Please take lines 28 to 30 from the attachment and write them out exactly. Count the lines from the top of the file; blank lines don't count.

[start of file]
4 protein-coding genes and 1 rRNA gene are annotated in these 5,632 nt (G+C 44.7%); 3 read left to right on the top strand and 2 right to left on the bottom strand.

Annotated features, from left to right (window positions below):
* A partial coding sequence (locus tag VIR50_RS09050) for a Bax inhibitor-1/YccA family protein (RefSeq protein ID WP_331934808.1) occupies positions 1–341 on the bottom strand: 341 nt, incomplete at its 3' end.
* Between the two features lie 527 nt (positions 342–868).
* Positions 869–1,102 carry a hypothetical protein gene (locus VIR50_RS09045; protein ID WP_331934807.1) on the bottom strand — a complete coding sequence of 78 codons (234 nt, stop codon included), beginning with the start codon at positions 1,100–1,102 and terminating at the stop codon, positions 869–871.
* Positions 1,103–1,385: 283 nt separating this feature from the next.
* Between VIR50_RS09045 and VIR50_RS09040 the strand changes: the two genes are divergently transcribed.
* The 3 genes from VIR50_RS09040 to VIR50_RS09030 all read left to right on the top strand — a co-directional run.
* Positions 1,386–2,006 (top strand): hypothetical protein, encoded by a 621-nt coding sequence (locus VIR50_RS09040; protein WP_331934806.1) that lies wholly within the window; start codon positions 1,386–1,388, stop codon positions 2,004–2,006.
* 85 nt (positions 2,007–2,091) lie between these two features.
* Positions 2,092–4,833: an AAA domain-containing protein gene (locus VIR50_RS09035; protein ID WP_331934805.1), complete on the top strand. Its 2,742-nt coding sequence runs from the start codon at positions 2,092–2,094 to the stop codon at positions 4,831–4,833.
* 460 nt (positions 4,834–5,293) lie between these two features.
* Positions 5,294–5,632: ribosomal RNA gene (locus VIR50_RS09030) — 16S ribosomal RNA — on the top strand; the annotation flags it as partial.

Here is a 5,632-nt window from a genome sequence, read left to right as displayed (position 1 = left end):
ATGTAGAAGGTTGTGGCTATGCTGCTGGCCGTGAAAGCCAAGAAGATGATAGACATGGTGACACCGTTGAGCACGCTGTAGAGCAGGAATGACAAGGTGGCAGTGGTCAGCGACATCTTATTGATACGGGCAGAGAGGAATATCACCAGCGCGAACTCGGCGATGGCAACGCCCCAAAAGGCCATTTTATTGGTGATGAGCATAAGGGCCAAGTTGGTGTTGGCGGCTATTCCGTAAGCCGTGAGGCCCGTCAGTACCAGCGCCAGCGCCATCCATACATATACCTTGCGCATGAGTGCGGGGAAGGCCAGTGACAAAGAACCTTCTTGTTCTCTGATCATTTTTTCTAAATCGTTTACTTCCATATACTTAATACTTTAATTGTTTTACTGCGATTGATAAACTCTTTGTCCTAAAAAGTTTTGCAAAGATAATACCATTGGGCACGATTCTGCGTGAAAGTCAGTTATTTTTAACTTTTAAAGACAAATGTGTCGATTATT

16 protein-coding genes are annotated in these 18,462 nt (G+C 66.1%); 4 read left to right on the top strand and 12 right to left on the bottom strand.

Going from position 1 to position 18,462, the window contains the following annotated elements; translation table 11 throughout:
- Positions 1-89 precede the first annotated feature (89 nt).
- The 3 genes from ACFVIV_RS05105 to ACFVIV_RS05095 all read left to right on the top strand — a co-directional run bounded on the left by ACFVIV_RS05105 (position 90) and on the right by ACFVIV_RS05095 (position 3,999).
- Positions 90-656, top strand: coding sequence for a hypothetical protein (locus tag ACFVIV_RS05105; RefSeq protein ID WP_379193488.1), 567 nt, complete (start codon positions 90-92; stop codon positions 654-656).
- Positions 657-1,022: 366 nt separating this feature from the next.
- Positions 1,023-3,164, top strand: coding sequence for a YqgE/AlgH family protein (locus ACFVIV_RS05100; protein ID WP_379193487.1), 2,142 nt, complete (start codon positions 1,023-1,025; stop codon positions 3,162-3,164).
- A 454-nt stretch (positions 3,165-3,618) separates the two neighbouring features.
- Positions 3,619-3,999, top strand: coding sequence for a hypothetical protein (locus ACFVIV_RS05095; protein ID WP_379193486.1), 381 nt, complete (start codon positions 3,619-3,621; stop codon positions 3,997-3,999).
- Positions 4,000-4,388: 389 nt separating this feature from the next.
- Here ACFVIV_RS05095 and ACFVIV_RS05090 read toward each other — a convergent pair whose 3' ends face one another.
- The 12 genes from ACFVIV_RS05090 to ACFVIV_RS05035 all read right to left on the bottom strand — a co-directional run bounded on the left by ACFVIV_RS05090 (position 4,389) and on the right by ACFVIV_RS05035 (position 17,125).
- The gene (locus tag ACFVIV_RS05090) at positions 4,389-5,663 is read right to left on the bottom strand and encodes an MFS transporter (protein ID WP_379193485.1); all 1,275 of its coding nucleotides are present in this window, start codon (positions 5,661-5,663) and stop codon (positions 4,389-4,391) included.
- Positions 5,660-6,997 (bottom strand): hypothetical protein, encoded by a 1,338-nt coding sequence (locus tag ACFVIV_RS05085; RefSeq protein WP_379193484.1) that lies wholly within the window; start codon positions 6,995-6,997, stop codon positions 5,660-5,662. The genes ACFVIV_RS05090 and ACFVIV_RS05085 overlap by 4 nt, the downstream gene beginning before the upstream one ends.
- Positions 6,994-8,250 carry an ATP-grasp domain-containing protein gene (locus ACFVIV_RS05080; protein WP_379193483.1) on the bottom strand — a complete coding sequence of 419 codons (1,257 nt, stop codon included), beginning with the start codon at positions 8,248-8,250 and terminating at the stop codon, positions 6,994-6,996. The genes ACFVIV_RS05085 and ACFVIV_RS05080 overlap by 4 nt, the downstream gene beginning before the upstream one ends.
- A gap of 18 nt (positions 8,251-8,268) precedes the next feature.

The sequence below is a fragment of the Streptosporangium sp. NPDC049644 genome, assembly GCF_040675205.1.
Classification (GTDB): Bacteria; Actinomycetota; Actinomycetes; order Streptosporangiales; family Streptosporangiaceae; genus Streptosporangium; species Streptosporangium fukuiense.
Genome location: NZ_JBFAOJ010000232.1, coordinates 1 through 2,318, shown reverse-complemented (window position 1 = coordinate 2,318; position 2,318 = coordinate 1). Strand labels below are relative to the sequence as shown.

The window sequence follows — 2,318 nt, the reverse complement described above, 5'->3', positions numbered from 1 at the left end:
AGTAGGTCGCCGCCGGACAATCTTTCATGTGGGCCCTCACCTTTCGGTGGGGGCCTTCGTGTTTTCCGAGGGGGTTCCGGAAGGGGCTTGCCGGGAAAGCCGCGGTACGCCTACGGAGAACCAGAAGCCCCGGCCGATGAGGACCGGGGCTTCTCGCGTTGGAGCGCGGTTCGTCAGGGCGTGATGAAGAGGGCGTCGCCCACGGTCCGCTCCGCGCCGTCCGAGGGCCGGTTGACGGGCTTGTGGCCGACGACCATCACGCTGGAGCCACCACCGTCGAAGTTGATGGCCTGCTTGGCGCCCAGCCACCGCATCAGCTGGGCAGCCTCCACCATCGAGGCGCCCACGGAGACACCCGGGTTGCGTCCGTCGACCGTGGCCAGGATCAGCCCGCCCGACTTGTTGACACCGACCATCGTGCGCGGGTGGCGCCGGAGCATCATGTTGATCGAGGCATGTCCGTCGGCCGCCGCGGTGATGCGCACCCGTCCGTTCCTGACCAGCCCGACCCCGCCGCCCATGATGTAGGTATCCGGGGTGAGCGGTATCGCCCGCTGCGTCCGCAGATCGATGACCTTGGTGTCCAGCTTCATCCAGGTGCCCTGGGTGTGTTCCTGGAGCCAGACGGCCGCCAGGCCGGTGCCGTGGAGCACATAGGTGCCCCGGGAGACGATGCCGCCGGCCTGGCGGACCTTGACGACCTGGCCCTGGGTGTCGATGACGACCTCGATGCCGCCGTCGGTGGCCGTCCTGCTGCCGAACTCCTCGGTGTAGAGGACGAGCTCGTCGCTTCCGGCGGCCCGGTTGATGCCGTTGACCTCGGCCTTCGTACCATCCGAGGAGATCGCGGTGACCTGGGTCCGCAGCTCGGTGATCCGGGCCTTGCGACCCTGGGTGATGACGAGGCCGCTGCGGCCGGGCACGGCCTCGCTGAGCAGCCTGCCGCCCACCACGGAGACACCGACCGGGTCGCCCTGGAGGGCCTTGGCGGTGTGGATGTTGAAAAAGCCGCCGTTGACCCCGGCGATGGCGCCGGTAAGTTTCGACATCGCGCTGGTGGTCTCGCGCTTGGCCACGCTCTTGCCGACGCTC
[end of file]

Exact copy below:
- The gene (locus tag ACFVIV_RS05090) at positions 4,389-5,663 is read right to left on the bottom strand and encodes an MFS transporter (protein ID WP_379193485.1); all 1,275 of its coding nucleotides are present in this window, start codon (positions 5,661-5,663) and stop codon (positions 4,389-4,391) included.
- Positions 5,660-6,997 (bottom strand): hypothetical protein, encoded by a 1,338-nt coding sequence (locus tag ACFVIV_RS05085; RefSeq protein WP_379193484.1) that lies wholly within the window; start codon positions 6,995-6,997, stop codon positions 5,660-5,662. The genes ACFVIV_RS05090 and ACFVIV_RS05085 overlap by 4 nt, the downstream gene beginning before the upstream one ends.
- Positions 6,994-8,250 carry an ATP-grasp domain-containing protein gene (locus ACFVIV_RS05080; protein WP_379193483.1) on the bottom strand — a complete coding sequence of 419 codons (1,257 nt, stop codon included), beginning with the start codon at positions 8,248-8,250 and terminating at the stop codon, positions 6,994-6,996. The genes ACFVIV_RS05085 and ACFVIV_RS05080 overlap by 4 nt, the downstream gene beginning before the upstream one ends.